The Reserve Bank of India (RBI) on 29 October 2013 released the Second Quarter Review of Monetary Policy 2013-14.According the released statement by the RBI, the Repo rate increased by 25 basis points from 7.5 percent to 7.75 percent.
The highlights of the Second Quarter Review of Monetary Policy 2013-14
• RBI reduced the marginal standing facility (MSF) rate by 25 basis points from 9.0 percent to 8.75 percent with immediate effect.
• RBI also increased the policy repo rate under the liquidity adjustment facility (LAF) by 25 basis points from 7.5 percent to 7.75 percent with immediate effect.
• The liquidity provided through term repos of 7-day and 14-day tenor has been increased from 0.25 percent of net demand and time liabilities (NDTL) of the banking system to 0.5 percent with immediate effect.
• Cash Reserve Ratio (CRR) unchanged at 4 Percent
• Repo rate hiked due to upturn of inflation and other factors.
• Food price pressures may ease with the arrival of summer crop harvest and seasonal moderation.
• RBI downward FY14 GDP growth to 5 percent from 5.7 percent.
• Both WPI (wholesale price index) and CPI (consumer price index) inflation may stay range-bound around the current levels that remain above comfort levels.
About the Repo (Repurchasing operation) rate
Repo rate is the rate at which the central bank of a country (Reserve Bank of India in case of India) lends money to commercial banks in the event of any shortfall of funds. This is called repurchase rate because when they borrow money from the RBI, they keep government securities with the central bank as collateral. When they pay the money back to RBI, they take the collateral back.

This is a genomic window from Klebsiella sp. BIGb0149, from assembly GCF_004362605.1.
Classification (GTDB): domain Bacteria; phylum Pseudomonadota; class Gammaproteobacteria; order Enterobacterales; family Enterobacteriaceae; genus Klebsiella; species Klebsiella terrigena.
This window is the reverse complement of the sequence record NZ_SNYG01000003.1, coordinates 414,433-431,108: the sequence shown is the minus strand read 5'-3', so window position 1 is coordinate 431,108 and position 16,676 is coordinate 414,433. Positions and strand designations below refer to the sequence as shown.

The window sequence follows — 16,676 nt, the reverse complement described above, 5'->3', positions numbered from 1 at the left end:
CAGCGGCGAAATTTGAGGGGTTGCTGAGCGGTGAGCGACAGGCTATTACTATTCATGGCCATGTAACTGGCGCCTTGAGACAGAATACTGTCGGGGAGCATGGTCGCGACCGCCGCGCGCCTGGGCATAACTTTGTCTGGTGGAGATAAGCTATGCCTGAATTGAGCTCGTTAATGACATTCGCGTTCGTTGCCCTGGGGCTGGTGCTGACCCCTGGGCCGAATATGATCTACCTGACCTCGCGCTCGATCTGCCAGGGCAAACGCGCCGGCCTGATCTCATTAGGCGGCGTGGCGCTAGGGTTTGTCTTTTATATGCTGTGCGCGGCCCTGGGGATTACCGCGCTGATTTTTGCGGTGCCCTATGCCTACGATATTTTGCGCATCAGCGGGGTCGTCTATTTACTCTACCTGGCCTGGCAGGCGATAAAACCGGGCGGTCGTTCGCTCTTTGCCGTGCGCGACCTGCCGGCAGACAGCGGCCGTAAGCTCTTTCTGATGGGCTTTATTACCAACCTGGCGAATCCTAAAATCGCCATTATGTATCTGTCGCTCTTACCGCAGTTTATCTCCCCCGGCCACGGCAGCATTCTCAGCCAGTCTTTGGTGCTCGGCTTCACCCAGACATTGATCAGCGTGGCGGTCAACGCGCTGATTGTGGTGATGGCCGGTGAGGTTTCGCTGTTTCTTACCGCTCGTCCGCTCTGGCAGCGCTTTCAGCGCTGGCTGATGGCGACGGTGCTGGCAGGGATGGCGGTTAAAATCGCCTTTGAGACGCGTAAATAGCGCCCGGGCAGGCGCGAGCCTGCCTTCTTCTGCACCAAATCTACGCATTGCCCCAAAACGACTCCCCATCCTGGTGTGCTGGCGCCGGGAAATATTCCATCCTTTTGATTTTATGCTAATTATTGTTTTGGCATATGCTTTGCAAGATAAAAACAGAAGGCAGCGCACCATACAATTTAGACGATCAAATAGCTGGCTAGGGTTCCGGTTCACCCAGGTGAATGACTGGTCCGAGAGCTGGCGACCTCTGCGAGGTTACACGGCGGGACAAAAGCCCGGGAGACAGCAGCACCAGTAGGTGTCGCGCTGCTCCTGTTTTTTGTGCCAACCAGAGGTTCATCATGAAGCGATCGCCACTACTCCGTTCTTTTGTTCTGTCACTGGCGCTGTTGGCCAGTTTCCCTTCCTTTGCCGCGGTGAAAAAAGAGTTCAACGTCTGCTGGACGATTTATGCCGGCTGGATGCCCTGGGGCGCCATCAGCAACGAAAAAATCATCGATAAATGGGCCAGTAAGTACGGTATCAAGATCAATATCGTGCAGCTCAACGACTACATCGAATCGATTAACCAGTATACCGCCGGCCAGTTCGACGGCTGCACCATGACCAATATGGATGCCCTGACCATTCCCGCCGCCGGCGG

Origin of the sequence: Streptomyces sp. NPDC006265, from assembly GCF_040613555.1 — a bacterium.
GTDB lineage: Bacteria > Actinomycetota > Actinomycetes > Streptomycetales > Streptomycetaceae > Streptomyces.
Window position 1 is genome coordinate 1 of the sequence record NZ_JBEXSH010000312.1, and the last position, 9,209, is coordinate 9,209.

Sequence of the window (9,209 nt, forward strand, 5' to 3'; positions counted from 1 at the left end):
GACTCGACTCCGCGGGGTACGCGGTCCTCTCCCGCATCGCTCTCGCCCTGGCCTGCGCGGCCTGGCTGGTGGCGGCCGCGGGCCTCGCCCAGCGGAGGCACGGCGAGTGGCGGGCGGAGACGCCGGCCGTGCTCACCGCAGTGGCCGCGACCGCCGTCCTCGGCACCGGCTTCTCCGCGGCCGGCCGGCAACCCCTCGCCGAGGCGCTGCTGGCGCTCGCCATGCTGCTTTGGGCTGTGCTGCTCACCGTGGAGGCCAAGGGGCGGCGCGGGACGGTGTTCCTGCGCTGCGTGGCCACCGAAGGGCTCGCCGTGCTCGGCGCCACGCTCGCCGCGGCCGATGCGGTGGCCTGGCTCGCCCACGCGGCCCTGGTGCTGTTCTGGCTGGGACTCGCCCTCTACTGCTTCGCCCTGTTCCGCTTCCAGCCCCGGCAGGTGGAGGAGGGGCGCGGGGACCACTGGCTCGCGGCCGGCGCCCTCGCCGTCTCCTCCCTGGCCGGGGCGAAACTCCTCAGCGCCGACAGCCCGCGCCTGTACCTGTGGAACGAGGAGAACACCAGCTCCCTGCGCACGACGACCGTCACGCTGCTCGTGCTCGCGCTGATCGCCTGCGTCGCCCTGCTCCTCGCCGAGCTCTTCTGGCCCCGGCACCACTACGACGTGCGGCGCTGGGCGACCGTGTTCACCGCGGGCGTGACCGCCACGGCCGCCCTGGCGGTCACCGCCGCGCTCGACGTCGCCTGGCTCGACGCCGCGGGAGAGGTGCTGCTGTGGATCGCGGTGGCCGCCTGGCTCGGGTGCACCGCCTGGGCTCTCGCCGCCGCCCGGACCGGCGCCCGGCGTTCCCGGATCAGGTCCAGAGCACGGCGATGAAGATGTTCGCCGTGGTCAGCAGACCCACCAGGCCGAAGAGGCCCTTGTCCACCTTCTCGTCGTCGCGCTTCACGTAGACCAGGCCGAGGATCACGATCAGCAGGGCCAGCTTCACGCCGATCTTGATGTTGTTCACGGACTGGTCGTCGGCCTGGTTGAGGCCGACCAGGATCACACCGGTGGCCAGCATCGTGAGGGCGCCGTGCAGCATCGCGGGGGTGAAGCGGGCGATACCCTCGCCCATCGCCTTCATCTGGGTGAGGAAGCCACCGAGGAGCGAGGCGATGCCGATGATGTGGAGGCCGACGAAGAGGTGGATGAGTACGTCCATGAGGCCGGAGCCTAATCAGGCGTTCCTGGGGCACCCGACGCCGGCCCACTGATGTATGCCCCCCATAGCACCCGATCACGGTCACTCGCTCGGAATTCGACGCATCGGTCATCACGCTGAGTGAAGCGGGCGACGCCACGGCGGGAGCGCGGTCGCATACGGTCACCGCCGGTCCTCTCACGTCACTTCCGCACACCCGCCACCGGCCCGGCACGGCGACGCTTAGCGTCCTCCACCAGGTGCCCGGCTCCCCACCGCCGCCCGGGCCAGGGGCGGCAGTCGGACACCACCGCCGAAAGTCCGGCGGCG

Repo rate is used by monetary authorities to control inflation.
When inflation is high, central banks increase repo rate as this acts as a disincentive for banks to borrow from the central bank. This ultimately reduces the money supply in the economy and thus helps in arresting inflation. The central bank takes the contrary position in the event of a fall in inflationary pressures.
About Reverse repo
Reverse repo rate is the rate at which commercial banks lends to RBI. Repo rate is always higher than the reverse repo rate.
About Cash reserve ratio (CRR)
Cash Reserve Ratio (CRR) is the amount of funds that all Scheduled Commercial Banks (SCB) excluding Regional Rural Banks (RRB) are required to maintain without any floor or ceiling rate with RBI with reference to their total net Demand and Time Liabilities (DTL) to ensure the liquidity and solvency of Banks.
About Statutory Liquidity Ratio (SLR)
SLR stands for Statutory Liquidity Ratio. Apart from CRR, every bank is required to maintain in India at the close of business every day, a minimum proportion of their Net Demand and Time Liabilities as liquid assets in the form of cash, gold and un-encumbered approved securities. The ratio of liquid assets to demand and time liabilities is known as Statutory Liquidity Ratio (SLR). At present SLR is 23 percent.
About Marginal Standing Facility (MSF)
Marginal Standing Facility (MSF) is a new scheme announced by the Reserve Bank of India (RBI) in its Monetary Policy (2011-12) and refers to the penal rate at which banks can borrow money from the central bank over and above what is available to them through the Liquidity Adjustment Facility window.
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